Should there remain any doubt about the value, the power and the necessity of an arts and sciences education, our latest issue of ASCENT should put it to rest. Now more than ever, the College of Arts and Sciences is a powerful engine that drives meaningful change across the world.
KayMesha Knox, a fourth-year student majoring in English, is the product of Columbus City Schools. When she graduates in August, she will dedicate her next year to working with students from the same school system to transform their dreams of college into reality.
For Daniel Rodriguez, his dream became a reality when he became a published author with the support of a grant from Ohio State’s Second-year Transformational Experience Program (STEP). Inspired to write by his grandfather, Rodriguez used the grant to self-publish his book The Peregrine Muse, a collection of poems and short stories.
Anna Voelker has embarked on a lifelong quest to make science accessible to everyone. Pursuing a new, custom degree program in science communication and accessibility, Voelker is redesigning a planetarium show for visually impaired audiences.
Voxel Bay, a first-of-its-kind virtual reality experience, was created by the Comprehensive Hemophilia Team and design experts at Nationwide Children’s Hospital (NCH) alongside graduate students at the Advanced Computing Center for the Arts and Design (ACCAD).
At home in the newly renovated and historic Sullivant Hall, the Advanced Computing Center for the Arts and Design (ACCAD) is a creative hub for scholars and practitioners of digital arts and sciences.
Columbus is thirsty. In under a decade, the Columbus metro area has become home to 30 craft breweries and taprooms. Meet the Arts and Sciences alumni who are part of this local entrepreneurial boom.
Held on April 21, the College of Arts and Sciences 2017 Honoring Excellence Dinner and Ceremony provided an opportunity to recognize alumni who have demonstrated extraordinary achievements and service.
Alumnus J.D. Vance, a former marine and Yale Law School graduate, can now add bestselling author to his list of accomplishments. Vance’s book, Hillbilly Elegy: A Memoir of a Family and Culture in Crisis, published in the summer of 2016, took the nation by storm as its subject matter — the struggles of America’s white working class — dovetailed with a contentious presidential election.
At six years old, Bol Aweng (BA, art, 2009) was forced to flee his village in South Sudan. Through art and Buckeye pride, Aweng has been able to tell his story as a Lost Boy of Sudan and to return to his home village, where he and his cousin established the Buckeye Clinic.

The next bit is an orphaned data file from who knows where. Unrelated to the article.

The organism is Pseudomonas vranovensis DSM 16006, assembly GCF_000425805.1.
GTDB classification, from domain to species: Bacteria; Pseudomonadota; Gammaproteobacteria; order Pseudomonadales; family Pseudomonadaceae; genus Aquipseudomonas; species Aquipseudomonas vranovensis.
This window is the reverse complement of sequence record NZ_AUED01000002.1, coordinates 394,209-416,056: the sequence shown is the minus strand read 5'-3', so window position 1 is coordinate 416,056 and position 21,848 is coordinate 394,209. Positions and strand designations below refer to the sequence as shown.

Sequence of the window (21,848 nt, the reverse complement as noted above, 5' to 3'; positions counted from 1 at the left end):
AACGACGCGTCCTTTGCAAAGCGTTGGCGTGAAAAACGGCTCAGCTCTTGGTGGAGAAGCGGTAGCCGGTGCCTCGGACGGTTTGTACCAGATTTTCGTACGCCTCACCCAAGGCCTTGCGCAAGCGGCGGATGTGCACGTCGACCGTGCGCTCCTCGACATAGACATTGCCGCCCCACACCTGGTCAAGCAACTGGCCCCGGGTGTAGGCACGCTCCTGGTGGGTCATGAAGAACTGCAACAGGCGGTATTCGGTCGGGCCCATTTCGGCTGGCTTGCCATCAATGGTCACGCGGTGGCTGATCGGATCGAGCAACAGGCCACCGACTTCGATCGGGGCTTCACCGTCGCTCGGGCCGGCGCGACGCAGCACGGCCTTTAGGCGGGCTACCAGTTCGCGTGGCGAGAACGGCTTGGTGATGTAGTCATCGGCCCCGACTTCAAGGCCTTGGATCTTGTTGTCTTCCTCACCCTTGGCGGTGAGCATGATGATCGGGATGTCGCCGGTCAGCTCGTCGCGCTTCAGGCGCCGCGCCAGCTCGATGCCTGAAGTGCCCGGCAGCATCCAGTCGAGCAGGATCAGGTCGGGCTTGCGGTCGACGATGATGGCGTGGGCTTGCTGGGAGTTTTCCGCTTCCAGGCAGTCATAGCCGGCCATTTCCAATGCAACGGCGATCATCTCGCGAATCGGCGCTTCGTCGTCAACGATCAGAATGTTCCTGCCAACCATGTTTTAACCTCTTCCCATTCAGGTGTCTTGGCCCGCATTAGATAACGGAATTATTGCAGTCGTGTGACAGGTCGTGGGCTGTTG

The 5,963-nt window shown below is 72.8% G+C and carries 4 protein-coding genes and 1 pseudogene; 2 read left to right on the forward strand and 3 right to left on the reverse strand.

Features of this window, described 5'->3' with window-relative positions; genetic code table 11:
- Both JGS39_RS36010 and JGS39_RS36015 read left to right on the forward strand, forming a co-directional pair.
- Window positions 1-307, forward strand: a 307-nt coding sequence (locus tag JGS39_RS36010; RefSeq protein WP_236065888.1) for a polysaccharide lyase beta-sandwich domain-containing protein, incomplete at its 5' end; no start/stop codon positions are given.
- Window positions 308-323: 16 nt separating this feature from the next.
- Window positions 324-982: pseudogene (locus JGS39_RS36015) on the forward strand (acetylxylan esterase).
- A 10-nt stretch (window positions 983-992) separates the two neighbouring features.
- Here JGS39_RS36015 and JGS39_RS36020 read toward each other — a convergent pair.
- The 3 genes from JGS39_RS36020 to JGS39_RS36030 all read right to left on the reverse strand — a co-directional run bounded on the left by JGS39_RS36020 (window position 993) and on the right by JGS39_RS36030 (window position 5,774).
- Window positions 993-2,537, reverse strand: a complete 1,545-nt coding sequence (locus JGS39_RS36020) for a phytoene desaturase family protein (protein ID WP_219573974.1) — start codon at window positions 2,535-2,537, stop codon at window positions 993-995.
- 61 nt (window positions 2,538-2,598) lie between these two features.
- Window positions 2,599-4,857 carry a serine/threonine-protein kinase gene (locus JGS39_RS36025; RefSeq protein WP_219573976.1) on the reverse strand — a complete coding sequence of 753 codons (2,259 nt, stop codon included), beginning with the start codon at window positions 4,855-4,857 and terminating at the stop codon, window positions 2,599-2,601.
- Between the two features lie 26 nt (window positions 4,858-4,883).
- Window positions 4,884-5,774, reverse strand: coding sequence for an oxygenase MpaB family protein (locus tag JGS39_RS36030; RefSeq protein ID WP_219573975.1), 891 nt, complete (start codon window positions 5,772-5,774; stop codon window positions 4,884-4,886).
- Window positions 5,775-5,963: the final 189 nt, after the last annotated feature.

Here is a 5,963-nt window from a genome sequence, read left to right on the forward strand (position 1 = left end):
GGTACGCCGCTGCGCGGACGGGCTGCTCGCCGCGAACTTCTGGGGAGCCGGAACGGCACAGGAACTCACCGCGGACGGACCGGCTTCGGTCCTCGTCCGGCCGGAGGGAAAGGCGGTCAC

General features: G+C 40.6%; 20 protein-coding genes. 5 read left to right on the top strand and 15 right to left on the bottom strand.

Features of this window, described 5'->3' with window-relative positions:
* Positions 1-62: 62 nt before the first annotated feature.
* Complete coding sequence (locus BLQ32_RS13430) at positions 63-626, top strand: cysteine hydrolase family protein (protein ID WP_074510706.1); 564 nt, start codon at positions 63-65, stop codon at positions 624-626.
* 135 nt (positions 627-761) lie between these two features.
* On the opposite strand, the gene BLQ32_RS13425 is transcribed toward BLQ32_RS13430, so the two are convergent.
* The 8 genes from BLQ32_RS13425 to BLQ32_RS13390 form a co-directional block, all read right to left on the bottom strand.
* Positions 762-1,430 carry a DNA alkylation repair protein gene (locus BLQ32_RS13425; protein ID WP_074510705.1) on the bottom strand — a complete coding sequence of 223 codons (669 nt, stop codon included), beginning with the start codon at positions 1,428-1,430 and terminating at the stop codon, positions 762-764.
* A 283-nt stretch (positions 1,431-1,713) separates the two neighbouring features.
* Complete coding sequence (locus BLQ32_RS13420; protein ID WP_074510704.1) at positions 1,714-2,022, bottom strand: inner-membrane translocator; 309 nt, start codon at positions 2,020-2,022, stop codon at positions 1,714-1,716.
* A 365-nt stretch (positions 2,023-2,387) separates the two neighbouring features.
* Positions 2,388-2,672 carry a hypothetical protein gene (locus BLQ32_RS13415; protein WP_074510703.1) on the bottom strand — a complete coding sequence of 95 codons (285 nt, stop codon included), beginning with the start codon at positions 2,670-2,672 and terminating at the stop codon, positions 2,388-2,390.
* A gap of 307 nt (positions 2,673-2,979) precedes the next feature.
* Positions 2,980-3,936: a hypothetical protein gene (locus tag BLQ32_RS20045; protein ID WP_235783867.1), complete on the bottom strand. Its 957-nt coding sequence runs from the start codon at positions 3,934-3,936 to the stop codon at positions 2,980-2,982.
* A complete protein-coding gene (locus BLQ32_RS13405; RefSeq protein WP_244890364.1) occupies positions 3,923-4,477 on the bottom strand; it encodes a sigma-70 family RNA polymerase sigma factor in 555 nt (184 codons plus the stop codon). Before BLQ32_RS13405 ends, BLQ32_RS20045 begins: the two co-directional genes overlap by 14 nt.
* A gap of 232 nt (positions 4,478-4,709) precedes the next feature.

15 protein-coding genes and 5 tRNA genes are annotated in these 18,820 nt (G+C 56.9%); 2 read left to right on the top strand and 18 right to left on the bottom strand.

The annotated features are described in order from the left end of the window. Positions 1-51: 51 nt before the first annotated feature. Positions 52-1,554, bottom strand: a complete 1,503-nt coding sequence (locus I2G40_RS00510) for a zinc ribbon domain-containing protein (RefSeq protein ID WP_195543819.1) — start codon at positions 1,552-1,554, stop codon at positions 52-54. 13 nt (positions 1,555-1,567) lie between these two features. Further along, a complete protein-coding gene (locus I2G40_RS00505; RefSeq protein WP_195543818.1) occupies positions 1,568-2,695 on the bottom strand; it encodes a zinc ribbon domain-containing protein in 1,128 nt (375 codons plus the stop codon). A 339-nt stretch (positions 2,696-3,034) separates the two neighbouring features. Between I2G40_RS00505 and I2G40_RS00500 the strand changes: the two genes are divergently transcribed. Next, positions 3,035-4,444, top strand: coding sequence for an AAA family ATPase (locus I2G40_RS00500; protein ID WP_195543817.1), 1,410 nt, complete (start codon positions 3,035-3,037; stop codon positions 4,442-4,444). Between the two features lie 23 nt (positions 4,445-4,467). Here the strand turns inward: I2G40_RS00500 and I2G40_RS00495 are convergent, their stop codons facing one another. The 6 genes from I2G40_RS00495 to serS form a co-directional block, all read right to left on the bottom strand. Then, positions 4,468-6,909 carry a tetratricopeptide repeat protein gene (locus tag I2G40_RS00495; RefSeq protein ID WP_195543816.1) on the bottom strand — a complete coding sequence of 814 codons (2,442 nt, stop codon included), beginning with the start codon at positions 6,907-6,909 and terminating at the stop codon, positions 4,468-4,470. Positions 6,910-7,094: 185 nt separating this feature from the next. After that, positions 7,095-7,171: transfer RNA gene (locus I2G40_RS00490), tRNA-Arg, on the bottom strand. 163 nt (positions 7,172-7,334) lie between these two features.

Ohio State alumnus Charles Newirth (BA, photography and cinema, 1977) knows that it's no small feat to bring a film to the big screen. With experience executive producing on films such as Doctor Strange and Iron Man 3, Newirth served as a consult of the college as it shaped the new moving image production major.
Litsa Kozyris (BS, elementary education, 1985; MA, history, 1994) is passionate about enabling study-abroad experiences for students in Greece, which inspired her to create the Phaedon John Kozyris and Litsa Kozyris Travel Award, named for herself and her late husband, Ohio State Law Professor John Kozyris.
Ohio State alumni have Columbus dressed from head to toe. Amanda Sima founded Alma Mater clothing company in 2008 at just 26 years old. Since graduating from Ohio State in 2015 with a degree in actuarial science, Paul Hopler has become co-founder and self-described “numbers aficionado” of Keep It Simple Socks, a local Columbus brand dedicated to creating unique socks for both work and play.
After the attack on the Ohio State campus, Patrick Callicotte’s (BA, MA, art education) art class wanted to know, "Can art be medicine?" In a time of uncertainty, the fourth-grade students decided take action to send love and hope to the Ohio State community.
From uncovering how illnesses work to studying the births and deaths of massive stars, the women in STEM in the College of Arts and Sciences continue to be an influential presence in the Ohio State community. Despite the many obstacles and pitfalls, these six women have made a tremendous impact in their fields and will stop at nothing to achieve their goals.